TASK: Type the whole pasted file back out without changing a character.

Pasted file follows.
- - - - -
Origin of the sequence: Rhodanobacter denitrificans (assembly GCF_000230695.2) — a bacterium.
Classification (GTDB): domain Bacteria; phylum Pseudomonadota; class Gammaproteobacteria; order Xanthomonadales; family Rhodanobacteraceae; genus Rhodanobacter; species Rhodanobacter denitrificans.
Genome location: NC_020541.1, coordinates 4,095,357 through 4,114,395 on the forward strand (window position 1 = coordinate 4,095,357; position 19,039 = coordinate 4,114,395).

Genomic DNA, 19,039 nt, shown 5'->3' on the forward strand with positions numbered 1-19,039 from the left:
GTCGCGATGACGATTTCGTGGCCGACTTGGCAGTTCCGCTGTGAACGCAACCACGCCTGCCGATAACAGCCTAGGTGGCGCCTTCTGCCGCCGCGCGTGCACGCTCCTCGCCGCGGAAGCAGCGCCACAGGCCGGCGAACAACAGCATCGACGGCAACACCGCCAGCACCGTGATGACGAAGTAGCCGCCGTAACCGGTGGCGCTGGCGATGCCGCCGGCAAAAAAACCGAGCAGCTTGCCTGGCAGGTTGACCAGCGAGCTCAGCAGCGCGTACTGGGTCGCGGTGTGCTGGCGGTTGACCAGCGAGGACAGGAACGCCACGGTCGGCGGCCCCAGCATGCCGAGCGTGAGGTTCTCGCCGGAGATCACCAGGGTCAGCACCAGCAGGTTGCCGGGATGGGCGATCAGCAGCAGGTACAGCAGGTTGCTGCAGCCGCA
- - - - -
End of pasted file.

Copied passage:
Origin of the sequence: Rhodanobacter denitrificans (assembly GCF_000230695.2) — a bacterium.
Classification (GTDB): domain Bacteria; phylum Pseudomonadota; class Gammaproteobacteria; order Xanthomonadales; family Rhodanobacteraceae; genus Rhodanobacter; species Rhodanobacter denitrificans.
Genome location: NC_020541.1, coordinates 4,095,357 through 4,114,395 on the forward strand (window position 1 = coordinate 4,095,357; position 19,039 = coordinate 4,114,395).

Genomic DNA, 19,039 nt, shown 5'->3' on the forward strand with positions numbered 1-19,039 from the left:
GTCGCGATGACGATTTCGTGGCCGACTTGGCAGTTCCGCTGTGAACGCAACCACGCCTGCCGATAACAGCCTAGGTGGCGCCTTCTGCCGCCGCGCGTGCACGCTCCTCGCCGCGGAAGCAGCGCCACAGGCCGGCGAACAACAGCATCGACGGCAACACCGCCAGCACCGTGATGACGAAGTAGCCGCCGTAACCGGTGGCGCTGGCGATGCCGCCGGCAAAAAAACCGAGCAGCTTGCCTGGCAGGTTGACCAGCGAGCTCAGCAGCGCGTACTGGGTCGCGGTGTGCTGGCGGTTGACCAGCGAGGACAGGAACGCCACGGTCGGCGGCCCCAGCATGCCGAGCGTGAGGTTCTCGCCGGAGATCACCAGGGTCAGCACCAGCAGGTTGCCGGGATGGGCGATCAGCAGCAGGTACAGCAGGTTGCTGCAGCCGCA